Atrial fibrillation is more likely to occur in people with other conditions, such as high blood pressure or atherosclerosis.

It's uncommon in younger people, but may be slightly more common in people with another heart condition, such as a heart valve problem.

Treating atrial fibrillation

Atrial fibrillation is generally not life threatening, but it can be uncomfortable and often needs treatment.

Treatment may involve: 

  • medication to prevent a stroke
  • medication to control the heart rate or rhythm
  • cardioversion, where the heart is given a controlled electric shock to restore normal rhythm
  • cather ablation, to prevent atrial fibrillation from occurring
  • having a pacemaker fitted to help your heart beat regularly

Read more detailed information about treatment for atrial fibrillation.

The main complication of atrial fibrillation is an increased risk of stroke.

Page last reviewed: 09/07/2013

Next review due: 09/07/2015

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Comments

The 4 comments posted are personal views. Any information they give has not been checked and may not be accurate.

Burkhill1987 said on 27 February 2014

Hi Anneka8 I have had this procedure done before! Not for atrial fibrillation but atrial flutter. The radio ablation is the same it's just for af it takes a bit longer than for atrial flutter. What will happen is that you'll be taken to a catheter lab and placed on a bed with all different machines and wires blood pressure,heart rate monitor and all that. Then the anesthetist will give you a local or general anesthetic (you're choice) personally i would have general but it all depends on how you are with anesthetic.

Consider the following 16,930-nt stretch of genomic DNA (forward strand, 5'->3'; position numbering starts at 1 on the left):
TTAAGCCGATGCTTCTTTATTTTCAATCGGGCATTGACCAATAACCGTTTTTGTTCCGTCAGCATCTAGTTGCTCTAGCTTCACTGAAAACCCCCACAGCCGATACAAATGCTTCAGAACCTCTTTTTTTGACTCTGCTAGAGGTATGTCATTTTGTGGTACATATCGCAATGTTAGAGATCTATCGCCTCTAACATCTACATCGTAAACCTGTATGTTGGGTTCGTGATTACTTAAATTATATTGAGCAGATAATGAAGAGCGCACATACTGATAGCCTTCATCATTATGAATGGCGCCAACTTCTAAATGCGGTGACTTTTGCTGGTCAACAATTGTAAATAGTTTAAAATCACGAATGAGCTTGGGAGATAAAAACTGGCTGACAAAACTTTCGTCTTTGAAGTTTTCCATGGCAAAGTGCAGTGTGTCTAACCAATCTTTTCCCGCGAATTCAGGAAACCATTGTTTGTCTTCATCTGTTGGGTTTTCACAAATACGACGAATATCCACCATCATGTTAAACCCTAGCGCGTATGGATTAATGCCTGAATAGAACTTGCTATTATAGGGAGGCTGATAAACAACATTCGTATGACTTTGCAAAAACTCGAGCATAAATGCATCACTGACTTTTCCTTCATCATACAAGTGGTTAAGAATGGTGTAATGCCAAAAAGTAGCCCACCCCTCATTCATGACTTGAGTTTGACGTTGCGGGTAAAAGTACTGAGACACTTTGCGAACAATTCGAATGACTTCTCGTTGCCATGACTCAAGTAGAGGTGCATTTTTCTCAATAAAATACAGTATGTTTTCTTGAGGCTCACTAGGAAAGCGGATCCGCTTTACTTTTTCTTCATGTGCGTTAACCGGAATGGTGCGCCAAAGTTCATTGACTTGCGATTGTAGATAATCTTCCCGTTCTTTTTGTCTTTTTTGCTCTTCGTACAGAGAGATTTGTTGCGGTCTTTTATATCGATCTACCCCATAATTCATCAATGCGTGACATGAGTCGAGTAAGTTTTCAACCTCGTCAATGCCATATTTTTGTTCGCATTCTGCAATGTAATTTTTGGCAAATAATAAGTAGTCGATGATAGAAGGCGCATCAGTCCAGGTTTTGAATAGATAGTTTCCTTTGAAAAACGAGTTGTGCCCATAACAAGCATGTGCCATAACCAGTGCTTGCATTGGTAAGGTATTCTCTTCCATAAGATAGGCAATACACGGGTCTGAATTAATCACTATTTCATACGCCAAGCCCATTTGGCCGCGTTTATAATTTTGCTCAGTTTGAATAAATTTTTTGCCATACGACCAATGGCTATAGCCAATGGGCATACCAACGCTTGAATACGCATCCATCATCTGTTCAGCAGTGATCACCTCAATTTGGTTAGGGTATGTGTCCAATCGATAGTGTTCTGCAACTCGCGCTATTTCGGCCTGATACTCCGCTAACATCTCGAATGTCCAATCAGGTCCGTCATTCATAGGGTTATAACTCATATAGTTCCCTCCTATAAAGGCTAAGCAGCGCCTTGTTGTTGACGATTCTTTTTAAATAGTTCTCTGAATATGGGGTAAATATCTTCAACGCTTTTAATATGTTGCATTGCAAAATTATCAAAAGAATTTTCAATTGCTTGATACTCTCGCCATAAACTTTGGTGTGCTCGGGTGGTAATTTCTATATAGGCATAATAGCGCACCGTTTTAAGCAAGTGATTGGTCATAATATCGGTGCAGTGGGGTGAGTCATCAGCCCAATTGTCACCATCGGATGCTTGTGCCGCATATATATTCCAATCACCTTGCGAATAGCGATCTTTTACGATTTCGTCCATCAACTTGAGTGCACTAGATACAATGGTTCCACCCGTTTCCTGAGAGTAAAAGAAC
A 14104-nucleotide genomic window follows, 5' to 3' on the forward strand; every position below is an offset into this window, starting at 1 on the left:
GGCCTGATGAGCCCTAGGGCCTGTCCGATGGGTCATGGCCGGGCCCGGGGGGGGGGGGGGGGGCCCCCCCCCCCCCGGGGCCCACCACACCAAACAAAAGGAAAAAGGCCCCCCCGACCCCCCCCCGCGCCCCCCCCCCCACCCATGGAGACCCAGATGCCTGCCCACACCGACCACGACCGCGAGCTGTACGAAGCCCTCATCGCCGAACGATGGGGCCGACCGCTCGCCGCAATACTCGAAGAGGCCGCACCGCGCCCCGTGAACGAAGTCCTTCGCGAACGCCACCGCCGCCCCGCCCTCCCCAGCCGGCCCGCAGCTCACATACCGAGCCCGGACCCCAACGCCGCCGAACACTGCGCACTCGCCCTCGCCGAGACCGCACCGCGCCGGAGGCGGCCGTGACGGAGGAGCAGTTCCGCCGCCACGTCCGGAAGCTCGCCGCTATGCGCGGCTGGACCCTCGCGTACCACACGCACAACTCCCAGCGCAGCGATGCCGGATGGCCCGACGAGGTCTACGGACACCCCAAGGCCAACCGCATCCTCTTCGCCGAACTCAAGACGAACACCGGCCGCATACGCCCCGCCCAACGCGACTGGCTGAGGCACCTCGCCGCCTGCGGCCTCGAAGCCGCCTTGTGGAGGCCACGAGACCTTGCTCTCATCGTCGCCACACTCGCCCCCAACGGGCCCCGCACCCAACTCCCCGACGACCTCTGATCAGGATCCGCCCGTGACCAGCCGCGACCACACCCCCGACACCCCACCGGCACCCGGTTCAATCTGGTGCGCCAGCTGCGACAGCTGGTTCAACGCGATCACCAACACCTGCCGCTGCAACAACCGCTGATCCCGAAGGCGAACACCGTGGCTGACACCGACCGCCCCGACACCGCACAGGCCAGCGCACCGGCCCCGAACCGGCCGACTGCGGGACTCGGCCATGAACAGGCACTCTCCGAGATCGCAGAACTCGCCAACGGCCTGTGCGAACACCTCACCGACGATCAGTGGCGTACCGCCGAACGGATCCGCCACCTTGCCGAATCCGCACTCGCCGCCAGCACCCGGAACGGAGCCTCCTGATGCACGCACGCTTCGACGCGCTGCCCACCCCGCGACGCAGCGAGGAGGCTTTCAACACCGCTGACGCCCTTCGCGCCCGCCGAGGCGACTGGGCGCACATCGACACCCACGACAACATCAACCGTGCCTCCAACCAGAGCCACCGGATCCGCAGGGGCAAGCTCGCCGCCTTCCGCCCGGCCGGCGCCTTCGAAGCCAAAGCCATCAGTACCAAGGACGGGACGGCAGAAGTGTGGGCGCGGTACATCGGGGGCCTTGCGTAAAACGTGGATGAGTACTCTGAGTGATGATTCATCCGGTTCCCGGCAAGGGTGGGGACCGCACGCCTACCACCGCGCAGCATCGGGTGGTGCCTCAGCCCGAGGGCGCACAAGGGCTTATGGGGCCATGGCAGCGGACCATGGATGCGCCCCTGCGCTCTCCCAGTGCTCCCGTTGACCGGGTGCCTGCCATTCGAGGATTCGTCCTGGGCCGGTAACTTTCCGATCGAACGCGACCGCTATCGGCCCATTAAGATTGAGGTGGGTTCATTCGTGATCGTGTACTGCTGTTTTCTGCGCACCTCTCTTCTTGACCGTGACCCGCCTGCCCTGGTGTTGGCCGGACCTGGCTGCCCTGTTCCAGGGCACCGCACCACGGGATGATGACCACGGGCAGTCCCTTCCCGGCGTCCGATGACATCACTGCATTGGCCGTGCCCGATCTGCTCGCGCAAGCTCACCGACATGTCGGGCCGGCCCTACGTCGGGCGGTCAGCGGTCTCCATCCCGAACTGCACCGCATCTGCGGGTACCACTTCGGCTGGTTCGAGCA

Then he will make an incision in your leg where your groin is and open up a little hole (the incision CAN be uncomfortable) then he will but the catheter into your heart through the vein in your leg and he will make incisions inside your atrial to stop the extra impulses going through it. Then once he's happy with the ablation he will remove the catheter and you'll be place in recovery for half hour and then moved to a ward where you will have to lay down for maybe an hour just so the incision heals. Then you'll be ok to move around. You'll probably be let home the next day and will have to use anticoagulants to stop blood from clotting hope this helps

Ps I only used he in the explanation because my cardiologist was a man. You have nothing to worry bout it's a very simple procedure if your worried about anything you should always ask your cardiologist

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anneka8 said on 11 January 2014

A few weeks ago my heart went into AF and I had to go to hospital and have intravenous treatment to stabelise it, which worked, I have seen a specialist who has given me 3 options as apparently I am at high risk of Stroke with this I am 52 don't smoke or drink and never thought I would have this issue, one suggestion is beta blockers for now but a procedure called radio frequency Abollation which I don't know much about has anyone had this done and if so what was the outcome please, as I am really frightened at the moment and need to understand this.

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Hurren said on 12 January 2011

I have been told that I have atrial flutter and that this quite different from atrial fibrillation yet there is no mention of flutter on the page.

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Chritsino said on 10 January 2011

Artial Fibrillation is due to the irregularity of sinus node many impulses rise in atria causing missing of pulses. Cardiac rhythm disturbance characterized by uncoordinated, rapid atrial contractions of up to 350 or more impulses per minute Causes are hypertension, Coronary artery disease, heart Failure, Congenital heart disease.